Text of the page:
A federal appeals court in Chicago has struck down an Indiana state law supporters argued was needed to extend anti-discrimination protections to unborn children, making it illegal for women and practitioners to perform an abortion strictly on the basis of the race, sex or potential disability of a fetus.

Lawyer says SCOTUS decision encourages whistleblowers to report to SEC, not to employers internally

By Chandra Lye | Mar 14, 2018

A recent Supreme Court ruling may lead to more whistleblowers reporting alleged infractions within their companies to the U.S. Securities Exchange Commission (SEC), rather than beginning the process first in-house, according to one legal expert

Wheaton College wins order vs Obamacare contraceptive mandate; Judge: Violates religious freedom

By Jonathan Bilyk | Feb 23, 2018

In the wake of a decision by the administration of President Donald Trump to reinterpret federal health regulations requiring religious employers to pay for contraceptive health insurance coverage, a federal judge has granted Wheaton College a permanent injunction barring the federal government from forcing the prominent evangelical Christian college in Chicago’s western suburbs from having to pay for its employees’ contraception, which the college had argued would violate its religious rights.

Union lawsuit: If union can't force non-union workers to pay, also can't be forced to represent them

By Jonathan Bilyk | Feb 23, 2018

In advance of what they expect to be a stinging defeat for labor unions at the U.S. Supreme Court, a prominent Illinois union has countered with a suit of its own, claiming, if the court finds unions can be barred from forcing non-union workers to pay fees to the union for collective bargaining, so, too, the unions can’t be forced to include those workers in the deals they cut with government officials.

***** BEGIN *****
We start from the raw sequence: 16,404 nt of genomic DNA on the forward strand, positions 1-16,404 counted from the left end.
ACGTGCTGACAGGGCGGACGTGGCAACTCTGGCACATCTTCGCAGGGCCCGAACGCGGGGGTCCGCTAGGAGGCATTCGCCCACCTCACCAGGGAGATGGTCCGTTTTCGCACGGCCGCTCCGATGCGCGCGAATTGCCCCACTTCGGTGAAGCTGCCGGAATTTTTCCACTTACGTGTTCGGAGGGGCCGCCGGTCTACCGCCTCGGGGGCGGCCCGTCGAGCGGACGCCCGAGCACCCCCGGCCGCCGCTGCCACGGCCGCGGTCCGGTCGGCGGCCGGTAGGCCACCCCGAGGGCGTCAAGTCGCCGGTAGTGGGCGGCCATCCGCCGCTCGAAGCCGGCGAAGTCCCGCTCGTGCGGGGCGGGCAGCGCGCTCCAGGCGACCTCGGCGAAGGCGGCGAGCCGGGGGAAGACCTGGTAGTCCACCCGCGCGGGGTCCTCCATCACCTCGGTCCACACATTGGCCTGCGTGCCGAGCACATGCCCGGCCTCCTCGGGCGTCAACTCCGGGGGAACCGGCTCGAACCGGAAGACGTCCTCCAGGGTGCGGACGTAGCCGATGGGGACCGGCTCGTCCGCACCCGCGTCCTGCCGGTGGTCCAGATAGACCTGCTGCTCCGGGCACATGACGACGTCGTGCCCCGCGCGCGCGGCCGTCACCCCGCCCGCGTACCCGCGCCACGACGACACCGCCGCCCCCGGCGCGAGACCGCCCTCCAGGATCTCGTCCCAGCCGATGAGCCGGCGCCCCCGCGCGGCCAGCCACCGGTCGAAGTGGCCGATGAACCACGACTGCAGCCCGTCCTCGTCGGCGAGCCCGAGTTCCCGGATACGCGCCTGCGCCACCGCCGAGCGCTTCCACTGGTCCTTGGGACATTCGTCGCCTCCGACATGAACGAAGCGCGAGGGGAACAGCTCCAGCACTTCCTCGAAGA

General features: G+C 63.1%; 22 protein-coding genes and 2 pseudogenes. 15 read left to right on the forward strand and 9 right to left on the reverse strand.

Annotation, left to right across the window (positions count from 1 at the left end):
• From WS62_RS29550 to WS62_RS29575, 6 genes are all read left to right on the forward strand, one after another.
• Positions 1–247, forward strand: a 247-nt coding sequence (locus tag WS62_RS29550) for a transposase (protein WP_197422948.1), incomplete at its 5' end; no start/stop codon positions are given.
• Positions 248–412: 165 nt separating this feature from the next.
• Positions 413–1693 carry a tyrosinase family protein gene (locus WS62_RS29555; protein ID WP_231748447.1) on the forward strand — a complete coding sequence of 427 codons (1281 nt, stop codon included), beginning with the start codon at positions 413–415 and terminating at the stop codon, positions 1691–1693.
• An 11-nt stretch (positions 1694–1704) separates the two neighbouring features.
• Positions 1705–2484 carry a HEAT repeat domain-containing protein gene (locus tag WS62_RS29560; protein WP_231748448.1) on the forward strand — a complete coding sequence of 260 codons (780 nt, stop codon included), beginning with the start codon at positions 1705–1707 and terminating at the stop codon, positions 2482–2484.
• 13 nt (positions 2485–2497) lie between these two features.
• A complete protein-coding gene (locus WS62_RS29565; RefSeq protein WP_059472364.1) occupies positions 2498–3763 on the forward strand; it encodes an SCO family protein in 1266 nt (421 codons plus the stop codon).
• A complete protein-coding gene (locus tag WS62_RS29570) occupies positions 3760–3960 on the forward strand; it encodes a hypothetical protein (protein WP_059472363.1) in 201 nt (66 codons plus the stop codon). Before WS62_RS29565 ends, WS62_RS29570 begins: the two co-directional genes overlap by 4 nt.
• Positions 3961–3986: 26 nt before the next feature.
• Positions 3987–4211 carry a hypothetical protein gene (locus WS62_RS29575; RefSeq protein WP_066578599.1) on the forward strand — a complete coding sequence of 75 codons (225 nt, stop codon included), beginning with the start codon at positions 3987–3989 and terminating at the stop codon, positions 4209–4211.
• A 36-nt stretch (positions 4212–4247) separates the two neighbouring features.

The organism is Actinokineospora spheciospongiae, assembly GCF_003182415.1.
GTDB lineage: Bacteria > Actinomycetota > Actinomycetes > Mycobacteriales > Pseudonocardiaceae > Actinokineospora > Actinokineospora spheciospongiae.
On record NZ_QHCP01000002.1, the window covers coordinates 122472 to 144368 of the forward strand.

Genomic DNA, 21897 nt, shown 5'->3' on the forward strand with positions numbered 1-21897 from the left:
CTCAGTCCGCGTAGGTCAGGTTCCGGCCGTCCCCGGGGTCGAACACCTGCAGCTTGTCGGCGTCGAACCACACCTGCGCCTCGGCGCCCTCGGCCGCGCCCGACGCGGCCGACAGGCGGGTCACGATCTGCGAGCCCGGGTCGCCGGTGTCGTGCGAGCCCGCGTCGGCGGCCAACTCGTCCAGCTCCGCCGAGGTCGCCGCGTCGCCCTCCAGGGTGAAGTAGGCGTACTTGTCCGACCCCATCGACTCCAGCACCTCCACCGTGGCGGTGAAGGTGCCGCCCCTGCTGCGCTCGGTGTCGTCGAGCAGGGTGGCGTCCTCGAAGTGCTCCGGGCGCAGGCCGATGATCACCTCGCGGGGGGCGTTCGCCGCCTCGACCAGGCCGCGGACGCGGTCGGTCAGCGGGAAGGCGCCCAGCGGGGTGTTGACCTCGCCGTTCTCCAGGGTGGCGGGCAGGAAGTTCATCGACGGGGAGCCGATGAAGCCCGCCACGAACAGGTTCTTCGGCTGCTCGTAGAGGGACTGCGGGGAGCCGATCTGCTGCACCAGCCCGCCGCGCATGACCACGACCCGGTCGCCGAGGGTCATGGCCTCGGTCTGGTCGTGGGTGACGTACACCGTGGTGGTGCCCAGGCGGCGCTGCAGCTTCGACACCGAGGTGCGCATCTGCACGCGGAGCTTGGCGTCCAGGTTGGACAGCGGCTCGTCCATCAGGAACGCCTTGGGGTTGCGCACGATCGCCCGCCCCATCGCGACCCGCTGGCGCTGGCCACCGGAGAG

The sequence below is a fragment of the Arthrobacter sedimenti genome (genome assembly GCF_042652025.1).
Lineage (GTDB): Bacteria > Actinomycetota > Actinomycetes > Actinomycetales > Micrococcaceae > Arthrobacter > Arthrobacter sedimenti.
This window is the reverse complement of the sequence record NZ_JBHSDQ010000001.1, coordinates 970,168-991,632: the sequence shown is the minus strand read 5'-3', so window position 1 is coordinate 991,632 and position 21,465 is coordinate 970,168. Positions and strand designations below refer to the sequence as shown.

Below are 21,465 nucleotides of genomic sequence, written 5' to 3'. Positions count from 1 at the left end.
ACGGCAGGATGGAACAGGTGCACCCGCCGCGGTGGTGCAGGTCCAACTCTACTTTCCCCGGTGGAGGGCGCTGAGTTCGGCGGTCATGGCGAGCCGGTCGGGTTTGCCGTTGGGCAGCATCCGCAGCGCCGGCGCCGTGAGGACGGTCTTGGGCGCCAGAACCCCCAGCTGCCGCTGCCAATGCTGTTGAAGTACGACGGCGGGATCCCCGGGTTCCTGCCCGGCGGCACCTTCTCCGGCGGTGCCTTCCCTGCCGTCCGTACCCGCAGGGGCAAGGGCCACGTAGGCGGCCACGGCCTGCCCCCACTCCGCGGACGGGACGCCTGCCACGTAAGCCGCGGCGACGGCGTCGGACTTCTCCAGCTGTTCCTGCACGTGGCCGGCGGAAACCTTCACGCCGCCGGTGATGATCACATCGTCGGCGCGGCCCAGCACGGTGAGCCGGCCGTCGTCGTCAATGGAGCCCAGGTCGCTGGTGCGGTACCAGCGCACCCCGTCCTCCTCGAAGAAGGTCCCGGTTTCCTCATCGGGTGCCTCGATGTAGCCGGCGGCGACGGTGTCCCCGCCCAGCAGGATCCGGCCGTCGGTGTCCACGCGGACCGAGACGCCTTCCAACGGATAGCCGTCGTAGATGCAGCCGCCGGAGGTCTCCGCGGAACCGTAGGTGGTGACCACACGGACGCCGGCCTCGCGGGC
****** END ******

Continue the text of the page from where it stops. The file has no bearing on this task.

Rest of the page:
Union member sues Lincolnshire, says village can't support group that lobbied for Rauner reform agenda

By Jonathan Bilyk | Feb 22, 2018

As the U.S. Supreme Court prepared to hear arguments on the question of whether state rules requiring non-union workers pay fees to unions violate the Constitution, a union member in suburban Lincolnshire has sued his village government, demanding the court declare the rights of union members have been similarly violated by local governments which use taxpayer money to fund lobbyists to seek reforms opposed by unions.

Calif. AG fears possible effects of union fees case at U.S. Supreme Court

By Angela Underwood | Jan 31, 2018

WASHINGTON (Legal Newsline) – An amicus brief filed by California Attorney General Xavier Becerra argues public employees should have to pay union fees even if they fell that it contributes to political pandering.

State AGs speak up in Janus case to preserve collection of union fees from non-union workers

By Dee Thompson | Jan 29, 2018

WASHINGTON (Legal Newsline) – Several friend-of-the-court briefs have now been filed with the U.S. Supreme Court in the lawsuit brought by Mark Janus, an Illinois state government employee who feels union dues should not be taken from his paycheck since he is not a member of a union.